Sociological Theory and the Humanities
I’m a doctoral researcher at the Department of Information Studies at University College London. I’m currently working as a visiting scholar at the Department of Sociology at Yale University.
My scholarly interests include:
- Critical theory of higher education and scholarship
- Scholarly communication in the humanities
- The social and cultural foundations of the pressure to publish
- Open access practices and discourses
- The connections between scholarship and teaching
- Communication between scholars and society
- Inequalities in or based on education
- Discourses of the democratisation of knowledge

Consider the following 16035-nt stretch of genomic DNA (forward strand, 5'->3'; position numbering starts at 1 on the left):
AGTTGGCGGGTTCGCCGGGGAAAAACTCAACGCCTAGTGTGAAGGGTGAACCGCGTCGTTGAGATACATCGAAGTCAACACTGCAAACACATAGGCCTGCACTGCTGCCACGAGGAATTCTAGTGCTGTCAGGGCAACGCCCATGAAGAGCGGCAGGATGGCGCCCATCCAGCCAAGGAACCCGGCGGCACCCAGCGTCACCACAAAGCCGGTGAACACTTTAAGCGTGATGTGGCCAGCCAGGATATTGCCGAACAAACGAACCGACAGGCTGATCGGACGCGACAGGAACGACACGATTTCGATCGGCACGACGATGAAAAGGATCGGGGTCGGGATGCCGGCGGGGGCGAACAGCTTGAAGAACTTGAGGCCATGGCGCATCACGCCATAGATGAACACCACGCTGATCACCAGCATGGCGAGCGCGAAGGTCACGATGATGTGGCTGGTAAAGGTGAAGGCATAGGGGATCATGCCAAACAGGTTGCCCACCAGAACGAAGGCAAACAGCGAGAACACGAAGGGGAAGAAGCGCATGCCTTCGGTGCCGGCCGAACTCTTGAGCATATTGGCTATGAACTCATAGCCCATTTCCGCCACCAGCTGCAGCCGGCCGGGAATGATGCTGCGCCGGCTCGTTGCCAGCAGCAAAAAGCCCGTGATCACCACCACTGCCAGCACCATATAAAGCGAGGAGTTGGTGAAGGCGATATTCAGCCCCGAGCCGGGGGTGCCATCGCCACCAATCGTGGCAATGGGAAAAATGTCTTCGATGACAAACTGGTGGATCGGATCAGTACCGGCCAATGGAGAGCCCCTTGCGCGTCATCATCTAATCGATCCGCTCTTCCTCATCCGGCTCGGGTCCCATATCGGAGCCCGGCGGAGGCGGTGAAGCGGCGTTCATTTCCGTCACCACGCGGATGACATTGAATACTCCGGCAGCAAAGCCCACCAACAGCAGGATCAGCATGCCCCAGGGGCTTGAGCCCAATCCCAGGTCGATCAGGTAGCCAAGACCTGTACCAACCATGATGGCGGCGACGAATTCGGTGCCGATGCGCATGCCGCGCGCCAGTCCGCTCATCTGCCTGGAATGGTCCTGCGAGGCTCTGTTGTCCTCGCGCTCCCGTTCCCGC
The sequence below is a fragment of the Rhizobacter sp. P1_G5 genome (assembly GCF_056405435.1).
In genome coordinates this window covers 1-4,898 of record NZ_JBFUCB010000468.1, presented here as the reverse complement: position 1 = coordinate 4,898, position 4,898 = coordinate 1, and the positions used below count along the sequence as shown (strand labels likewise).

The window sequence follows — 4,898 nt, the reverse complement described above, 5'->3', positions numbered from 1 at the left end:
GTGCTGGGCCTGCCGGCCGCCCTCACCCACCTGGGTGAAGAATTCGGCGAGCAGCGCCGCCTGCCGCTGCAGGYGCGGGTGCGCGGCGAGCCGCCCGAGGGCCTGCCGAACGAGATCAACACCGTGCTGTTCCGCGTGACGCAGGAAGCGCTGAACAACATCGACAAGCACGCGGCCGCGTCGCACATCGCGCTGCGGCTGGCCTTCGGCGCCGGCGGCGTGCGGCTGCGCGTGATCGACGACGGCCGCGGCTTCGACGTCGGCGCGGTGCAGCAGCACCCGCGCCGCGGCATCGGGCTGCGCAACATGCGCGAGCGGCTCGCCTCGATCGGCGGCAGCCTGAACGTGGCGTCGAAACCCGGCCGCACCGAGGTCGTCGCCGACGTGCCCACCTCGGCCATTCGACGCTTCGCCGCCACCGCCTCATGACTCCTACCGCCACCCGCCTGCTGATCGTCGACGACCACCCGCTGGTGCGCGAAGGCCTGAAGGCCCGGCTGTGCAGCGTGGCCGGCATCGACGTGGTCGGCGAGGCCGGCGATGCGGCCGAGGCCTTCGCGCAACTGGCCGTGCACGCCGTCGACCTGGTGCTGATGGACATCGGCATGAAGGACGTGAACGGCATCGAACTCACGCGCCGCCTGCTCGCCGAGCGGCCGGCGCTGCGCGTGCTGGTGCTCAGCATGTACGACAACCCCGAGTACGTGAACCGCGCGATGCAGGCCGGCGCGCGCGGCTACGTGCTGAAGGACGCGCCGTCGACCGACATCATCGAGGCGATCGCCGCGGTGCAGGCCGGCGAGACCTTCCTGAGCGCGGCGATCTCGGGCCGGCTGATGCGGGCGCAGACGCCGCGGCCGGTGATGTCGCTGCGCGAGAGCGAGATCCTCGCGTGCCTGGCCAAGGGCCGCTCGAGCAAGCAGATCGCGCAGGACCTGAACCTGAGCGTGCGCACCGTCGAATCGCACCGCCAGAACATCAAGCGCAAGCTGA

- Epistemic injustice
- The philosophy of the humanities
- Cultural sociology and, in particular, practice theory
My PhD is funded and supported by the Arts and Humanities Research Council through the London Arts and Humanities Partnership, and the German Academic Scholarship Foundation (Studienstiftung des deutschen Volkes).
Short Bio for Conferences
Marcel Knöchelmann is a sociologist with a focus on scholarly communication and inequities in education and the production of knowledge. His current reseach concerns the publishing imperative in the humanities and the open access myth of the democratisation of knowledge. Marcel is affiliated with University College London and Yale University, and worked for different publishing houses in the UK and Germany prior to his research.
His studies are supported by doctoral scholarships of the German National Merit Foundation (Studienstiftung des deutschen Volkes) and the AHRC UK through the London Arts and Humanities Partnership (LAHP).